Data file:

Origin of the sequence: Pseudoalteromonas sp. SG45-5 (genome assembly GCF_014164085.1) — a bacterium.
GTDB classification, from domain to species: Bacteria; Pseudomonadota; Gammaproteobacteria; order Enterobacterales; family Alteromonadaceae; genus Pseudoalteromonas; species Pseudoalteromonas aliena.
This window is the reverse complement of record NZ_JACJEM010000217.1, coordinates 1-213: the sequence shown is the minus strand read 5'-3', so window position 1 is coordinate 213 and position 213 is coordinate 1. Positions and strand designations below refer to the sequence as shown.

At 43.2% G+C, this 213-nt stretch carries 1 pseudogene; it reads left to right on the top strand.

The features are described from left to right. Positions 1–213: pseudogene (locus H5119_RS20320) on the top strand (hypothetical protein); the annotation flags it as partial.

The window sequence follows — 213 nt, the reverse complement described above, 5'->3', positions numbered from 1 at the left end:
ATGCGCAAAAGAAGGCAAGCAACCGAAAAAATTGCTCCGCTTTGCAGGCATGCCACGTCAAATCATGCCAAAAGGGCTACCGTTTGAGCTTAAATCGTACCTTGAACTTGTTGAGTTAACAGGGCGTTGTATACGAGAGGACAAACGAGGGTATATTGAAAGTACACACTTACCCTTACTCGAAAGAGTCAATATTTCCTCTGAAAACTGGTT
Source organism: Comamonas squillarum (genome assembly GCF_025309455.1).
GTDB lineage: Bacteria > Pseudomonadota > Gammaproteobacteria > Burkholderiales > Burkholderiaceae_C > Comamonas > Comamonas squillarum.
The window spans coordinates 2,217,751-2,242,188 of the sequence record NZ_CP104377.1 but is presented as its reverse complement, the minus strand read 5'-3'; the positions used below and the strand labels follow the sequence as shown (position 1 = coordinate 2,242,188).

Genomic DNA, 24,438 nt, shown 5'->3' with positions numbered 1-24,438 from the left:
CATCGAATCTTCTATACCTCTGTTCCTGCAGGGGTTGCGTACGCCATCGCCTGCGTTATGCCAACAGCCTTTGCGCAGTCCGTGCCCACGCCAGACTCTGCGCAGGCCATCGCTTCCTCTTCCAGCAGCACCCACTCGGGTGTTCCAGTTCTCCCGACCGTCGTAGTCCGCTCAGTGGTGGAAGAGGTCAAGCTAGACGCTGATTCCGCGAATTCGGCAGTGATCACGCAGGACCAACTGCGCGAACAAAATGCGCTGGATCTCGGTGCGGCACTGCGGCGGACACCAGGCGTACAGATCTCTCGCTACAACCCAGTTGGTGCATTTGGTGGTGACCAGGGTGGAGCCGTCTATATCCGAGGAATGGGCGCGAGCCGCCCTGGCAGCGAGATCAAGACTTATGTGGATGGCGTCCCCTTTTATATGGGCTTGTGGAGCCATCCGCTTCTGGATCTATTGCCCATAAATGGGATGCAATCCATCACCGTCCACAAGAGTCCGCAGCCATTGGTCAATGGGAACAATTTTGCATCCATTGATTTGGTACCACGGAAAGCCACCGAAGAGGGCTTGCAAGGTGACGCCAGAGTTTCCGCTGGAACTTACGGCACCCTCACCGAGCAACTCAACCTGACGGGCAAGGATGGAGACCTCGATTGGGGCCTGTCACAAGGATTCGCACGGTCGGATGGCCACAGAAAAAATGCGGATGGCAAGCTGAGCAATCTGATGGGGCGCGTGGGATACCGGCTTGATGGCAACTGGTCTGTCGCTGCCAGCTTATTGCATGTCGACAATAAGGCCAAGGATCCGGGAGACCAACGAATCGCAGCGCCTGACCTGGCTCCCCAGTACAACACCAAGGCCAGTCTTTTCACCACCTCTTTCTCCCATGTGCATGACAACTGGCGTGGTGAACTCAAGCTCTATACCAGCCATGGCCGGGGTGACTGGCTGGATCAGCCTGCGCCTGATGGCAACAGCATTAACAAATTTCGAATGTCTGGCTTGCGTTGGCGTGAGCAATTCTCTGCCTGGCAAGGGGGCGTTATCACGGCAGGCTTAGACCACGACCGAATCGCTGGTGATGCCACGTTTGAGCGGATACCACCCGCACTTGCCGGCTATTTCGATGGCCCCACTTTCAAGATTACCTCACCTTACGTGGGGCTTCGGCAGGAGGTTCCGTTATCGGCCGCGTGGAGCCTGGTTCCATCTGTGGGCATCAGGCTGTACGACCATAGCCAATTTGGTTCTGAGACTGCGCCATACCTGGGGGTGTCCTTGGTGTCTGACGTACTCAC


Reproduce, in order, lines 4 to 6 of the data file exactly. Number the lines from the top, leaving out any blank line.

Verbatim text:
At 43.2% G+C, this 213-nt stretch carries 1 pseudogene; it reads left to right on the top strand.

The features are described from left to right. Positions 1–213: pseudogene (locus H5119_RS20320) on the top strand (hypothetical protein); the annotation flags it as partial.

The window sequence follows — 213 nt, the reverse complement described above, 5'->3', positions numbered from 1 at the left end: